The Evolution of The Queen Bee
Moving on from the 'Heather Chandler' blueprint.
What’s Your Damage, Heather?
The Queen Bee trope has had us in a chokehold since the 80s when Heathers burst onto our screens. Red Heather had full control over her high school, she was ambitious, powerful, and widely disliked, yet all the other girls in the school either wanted to be her or get close to her. But Heather Chandler’s presence is omniscient throughout the movie, writer Daniel Waters fails to give us any background aside from superficial details. We know she partied, ate corn nuts, and dated Peter Dawson. But we are not told about her home life, her upbringing, or her socioeconomic status. But whether it was the audience or the people in Hollywood, someone made some big assumptions.
The die was cast, and Heathers unleashed a feeding frenzy.
Always the same format, rich (normally blonde, but depending on the fashion at the time) white girl, three groupie friends, and one (at least) outsider trying to break in to further the plot. The head of the group is horrible to other women, including her own friends. She’s All That, Never Been Kissed, Scream Queens to name but a few.
How Many Of You Have Ever Felt Personally Victimized By Regina George?
The classic movie to fit into this trope is Mean Girls. Regina George was born. Regina was Heather Chandler updated and turbocharged. She had the ‘army of skanks’, the magic number of which seems to be three, with an outsider joining for the plot. Her signature moves were being pretty and putting down other women for fun. Mean Girls tries to correct this with a fluffy ending, but it doesn’t change the fact that for the whole movie Regina’s attitude makes her the most desirable person on screen, so much so that Lindsay Lohan’s character imitates it. Lohan then switches back to her ’ugly clothes’ again when she starts being nice again. The audience takes a tour of Regina’s life, we find out she is rich, badly parented, and uses her white pretty privilege to get her own way. We see a brief uncomfortable clip of her little sister dancing to Milkshake by Kelis and realize that Regina was probably aware of her sexuality at a young age.
I Cannot Move On To The Next Chapter Of My Life If I’m Still Stuck In The Old One For Twenty Years.
But Netflix seems to have cottoned on to this damaging narrative and has switched things up in its latest rom-com, Senior Year starring Rebel Wilson. The movie is set over two decades, and not only is Rebel’s arch-nemesis Tiffany, not a platinum blonde (in the 90s, guys) she’s also not Caucasian. Well done casting directors. Skin color does not a badass make and it’s about time we had better representation in this genre.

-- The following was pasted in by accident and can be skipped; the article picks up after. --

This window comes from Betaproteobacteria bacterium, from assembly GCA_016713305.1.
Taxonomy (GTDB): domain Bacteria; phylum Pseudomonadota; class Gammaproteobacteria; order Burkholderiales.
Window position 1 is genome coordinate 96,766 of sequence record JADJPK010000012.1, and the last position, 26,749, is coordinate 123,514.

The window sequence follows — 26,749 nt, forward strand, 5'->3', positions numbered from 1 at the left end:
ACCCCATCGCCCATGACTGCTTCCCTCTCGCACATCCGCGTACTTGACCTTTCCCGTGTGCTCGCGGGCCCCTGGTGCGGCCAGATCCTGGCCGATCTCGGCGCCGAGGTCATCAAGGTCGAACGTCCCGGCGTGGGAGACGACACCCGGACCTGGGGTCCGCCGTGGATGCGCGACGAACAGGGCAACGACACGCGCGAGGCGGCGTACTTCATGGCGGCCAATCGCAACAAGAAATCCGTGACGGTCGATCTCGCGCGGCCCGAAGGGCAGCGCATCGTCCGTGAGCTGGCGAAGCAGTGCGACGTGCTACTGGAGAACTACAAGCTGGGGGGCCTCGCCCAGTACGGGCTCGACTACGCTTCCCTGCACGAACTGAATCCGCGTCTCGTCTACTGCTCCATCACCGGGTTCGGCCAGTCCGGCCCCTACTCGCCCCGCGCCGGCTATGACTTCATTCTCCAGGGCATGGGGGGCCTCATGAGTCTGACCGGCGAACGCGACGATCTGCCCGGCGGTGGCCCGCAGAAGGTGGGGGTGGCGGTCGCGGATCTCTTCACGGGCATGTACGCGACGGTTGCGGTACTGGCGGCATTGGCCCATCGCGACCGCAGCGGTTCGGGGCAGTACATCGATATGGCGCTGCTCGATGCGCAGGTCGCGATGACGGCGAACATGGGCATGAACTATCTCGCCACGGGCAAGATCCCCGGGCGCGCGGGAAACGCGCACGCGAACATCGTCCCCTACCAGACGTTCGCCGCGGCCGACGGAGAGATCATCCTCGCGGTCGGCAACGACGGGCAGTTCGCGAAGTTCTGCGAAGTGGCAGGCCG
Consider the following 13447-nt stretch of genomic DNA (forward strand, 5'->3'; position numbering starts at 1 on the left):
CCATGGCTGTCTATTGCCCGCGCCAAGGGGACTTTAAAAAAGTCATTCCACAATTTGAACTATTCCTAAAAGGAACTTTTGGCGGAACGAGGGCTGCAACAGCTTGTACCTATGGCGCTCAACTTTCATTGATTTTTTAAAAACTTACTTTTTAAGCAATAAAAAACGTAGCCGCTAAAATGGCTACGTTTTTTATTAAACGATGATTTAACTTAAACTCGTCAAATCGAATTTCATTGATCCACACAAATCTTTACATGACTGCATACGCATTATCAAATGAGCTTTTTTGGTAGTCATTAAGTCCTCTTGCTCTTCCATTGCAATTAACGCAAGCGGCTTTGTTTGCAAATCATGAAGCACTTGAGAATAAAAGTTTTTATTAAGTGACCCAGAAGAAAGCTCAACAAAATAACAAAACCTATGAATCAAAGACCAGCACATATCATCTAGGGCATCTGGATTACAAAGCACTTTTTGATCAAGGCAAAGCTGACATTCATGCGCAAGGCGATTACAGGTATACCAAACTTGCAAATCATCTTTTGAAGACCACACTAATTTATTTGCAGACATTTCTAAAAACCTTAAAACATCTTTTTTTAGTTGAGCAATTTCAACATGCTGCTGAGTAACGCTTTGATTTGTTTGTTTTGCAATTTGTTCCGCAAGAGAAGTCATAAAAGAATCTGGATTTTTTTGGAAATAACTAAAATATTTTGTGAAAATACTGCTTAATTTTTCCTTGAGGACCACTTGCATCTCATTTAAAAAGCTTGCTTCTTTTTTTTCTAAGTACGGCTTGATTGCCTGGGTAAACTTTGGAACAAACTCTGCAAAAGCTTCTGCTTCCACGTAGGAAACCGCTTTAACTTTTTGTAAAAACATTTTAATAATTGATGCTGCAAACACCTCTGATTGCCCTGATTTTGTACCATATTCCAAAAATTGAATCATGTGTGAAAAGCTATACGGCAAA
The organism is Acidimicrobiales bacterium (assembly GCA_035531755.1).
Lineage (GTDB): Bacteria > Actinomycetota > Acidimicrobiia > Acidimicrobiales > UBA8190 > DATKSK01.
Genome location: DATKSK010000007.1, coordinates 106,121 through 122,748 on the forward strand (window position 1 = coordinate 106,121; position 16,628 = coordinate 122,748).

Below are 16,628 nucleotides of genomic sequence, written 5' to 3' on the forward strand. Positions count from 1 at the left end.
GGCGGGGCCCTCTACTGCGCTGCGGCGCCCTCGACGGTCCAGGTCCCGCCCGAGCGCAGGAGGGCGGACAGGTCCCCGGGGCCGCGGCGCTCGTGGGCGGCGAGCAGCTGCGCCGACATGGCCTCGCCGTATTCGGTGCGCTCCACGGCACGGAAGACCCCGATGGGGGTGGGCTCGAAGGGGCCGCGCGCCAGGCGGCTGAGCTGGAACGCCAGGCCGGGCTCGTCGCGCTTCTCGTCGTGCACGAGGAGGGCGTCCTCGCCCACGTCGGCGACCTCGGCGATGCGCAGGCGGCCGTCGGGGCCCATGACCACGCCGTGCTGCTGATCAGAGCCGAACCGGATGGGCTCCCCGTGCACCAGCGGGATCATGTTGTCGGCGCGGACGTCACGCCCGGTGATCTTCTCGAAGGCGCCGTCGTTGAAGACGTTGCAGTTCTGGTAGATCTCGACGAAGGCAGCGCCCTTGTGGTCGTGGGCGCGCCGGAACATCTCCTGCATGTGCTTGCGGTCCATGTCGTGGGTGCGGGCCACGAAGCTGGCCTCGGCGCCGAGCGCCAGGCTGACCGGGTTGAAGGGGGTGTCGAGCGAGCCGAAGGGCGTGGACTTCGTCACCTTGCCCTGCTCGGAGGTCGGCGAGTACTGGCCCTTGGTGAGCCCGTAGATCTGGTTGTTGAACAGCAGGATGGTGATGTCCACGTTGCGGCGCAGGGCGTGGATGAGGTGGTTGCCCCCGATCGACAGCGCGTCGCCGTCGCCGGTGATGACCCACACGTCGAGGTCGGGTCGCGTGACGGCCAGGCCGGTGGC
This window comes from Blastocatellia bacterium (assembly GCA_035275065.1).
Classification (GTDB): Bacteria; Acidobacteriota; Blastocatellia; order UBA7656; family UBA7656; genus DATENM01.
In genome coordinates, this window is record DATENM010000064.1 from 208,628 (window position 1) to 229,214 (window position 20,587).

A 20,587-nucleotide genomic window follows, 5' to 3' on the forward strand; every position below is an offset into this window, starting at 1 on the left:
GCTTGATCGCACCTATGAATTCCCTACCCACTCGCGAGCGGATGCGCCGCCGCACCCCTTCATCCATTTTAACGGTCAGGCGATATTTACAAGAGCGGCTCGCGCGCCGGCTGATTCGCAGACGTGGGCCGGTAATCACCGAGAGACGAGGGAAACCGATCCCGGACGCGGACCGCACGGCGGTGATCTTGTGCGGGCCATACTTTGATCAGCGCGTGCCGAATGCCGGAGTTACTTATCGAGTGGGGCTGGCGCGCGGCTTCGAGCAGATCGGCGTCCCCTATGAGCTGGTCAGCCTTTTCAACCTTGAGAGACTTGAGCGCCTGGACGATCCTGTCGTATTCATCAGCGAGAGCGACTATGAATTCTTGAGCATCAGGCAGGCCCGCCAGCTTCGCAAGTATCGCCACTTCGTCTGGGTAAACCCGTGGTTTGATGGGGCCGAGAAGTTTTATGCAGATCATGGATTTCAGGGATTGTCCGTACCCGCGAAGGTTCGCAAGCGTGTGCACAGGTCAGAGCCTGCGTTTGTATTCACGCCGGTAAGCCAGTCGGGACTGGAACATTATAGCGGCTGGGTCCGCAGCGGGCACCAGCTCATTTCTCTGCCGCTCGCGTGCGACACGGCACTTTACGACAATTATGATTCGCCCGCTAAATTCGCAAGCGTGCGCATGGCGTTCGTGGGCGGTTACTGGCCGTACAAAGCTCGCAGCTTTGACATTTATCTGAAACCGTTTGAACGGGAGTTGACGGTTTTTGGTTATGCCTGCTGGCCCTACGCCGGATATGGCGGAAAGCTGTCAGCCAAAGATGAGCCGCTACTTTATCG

The real stand out is Tiffany’s daughter Bri Loves is a new generation of Queen Bee. She rules the school by philanthropy, positivity, and social media. She is passionate about causes such as climate change and LGBTQ+ rights and has a fashion sense that is brave and eclectic. She is someone that you can genuinely see other students her age following because she is interesting, rather than through fear. Yes, Bri Loves can still (passive-aggressively) put someone in their place when she needs to, including her mother. Bri chooses the moral high ground over money and exposure, not something you could ever see The Chanels or Regina George doing, even at the end of their character arcs. But this does not make her any less formidable, she has the attention of everyone in her school because she achieves what they can only dream of doing. But Bri Loves will still probably only follow you on social media if you are cool, after all, she is still a Queen Bee.
This change could come from directors and writers taking more care with female characters. Instead of giving us cardboard cut-outs that can be chopped and changed from movie to movie, greater representation in production, and a demand for the female gaze is putting better quality on screen. Let’s hope it continues and the Queen Bee continues to evolve and grow.
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